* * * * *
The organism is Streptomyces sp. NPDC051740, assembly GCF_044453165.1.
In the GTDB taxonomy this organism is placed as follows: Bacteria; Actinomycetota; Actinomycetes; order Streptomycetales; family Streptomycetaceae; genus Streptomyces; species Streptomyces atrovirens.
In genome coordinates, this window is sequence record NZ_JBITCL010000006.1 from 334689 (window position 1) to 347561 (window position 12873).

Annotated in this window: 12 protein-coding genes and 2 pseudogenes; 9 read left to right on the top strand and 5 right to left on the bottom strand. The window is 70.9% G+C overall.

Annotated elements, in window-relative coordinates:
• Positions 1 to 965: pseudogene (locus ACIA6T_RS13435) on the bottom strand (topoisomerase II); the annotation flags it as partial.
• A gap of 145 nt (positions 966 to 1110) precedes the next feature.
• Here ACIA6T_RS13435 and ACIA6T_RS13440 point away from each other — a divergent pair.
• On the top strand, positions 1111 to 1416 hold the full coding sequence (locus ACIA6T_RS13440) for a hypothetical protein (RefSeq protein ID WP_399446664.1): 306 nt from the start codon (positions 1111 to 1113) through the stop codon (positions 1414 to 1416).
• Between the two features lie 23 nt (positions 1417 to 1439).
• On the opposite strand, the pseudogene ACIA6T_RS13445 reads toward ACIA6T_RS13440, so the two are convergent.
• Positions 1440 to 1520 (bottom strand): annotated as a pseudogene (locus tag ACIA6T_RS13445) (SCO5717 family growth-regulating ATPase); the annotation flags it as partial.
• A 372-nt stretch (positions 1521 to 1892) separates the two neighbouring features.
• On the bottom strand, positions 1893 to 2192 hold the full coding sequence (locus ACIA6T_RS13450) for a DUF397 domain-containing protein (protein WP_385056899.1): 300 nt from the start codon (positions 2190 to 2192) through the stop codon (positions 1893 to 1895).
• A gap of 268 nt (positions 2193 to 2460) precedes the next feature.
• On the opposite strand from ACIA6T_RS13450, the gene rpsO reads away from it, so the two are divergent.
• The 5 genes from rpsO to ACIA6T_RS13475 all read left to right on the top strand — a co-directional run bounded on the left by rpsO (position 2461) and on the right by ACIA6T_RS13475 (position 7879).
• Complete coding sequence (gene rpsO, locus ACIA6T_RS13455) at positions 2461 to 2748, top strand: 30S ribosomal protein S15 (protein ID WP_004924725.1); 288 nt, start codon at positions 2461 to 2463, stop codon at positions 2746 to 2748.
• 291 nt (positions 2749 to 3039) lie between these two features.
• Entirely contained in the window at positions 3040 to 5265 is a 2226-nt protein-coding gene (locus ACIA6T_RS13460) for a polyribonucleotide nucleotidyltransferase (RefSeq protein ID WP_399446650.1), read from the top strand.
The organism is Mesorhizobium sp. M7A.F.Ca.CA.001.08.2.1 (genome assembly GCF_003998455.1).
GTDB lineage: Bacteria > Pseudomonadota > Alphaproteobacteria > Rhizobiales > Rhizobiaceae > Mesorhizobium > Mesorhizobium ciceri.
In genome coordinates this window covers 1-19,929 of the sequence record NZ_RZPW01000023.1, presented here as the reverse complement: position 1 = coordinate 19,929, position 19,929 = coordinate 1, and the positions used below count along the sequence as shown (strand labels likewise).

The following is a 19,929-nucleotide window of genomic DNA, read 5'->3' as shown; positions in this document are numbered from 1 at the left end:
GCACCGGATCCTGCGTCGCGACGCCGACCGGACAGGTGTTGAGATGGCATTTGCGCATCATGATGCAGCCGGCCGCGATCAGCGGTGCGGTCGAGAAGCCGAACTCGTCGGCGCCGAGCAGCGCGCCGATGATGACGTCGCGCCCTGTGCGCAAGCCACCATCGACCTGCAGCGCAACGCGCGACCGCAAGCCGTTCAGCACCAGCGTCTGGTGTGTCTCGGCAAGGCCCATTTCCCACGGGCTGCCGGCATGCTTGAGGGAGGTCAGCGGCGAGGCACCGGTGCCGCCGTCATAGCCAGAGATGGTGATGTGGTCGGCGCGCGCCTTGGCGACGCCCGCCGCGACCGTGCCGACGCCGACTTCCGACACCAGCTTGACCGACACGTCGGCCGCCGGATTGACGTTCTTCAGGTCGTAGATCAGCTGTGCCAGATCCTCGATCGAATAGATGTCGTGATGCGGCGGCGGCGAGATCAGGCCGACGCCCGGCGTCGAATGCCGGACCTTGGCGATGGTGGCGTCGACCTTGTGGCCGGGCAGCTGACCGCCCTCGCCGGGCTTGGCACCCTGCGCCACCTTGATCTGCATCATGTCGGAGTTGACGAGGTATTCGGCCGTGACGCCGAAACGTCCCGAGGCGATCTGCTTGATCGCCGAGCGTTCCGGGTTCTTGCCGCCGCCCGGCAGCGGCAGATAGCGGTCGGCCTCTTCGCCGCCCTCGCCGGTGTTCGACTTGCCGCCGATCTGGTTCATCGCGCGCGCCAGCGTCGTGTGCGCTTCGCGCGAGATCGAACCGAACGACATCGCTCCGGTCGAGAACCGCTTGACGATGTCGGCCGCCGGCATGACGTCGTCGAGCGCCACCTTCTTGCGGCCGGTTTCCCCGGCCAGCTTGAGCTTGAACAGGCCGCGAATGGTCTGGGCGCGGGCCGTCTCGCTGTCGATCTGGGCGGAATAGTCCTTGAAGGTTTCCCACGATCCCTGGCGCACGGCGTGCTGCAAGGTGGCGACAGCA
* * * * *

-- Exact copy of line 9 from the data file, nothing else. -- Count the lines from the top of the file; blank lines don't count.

• On the top strand, positions 1111 to 1416 hold the full coding sequence (locus ACIA6T_RS13440) for a hypothetical protein (RefSeq protein ID WP_399446664.1): 306 nt from the start codon (positions 1111 to 1113) through the stop codon (positions 1414 to 1416).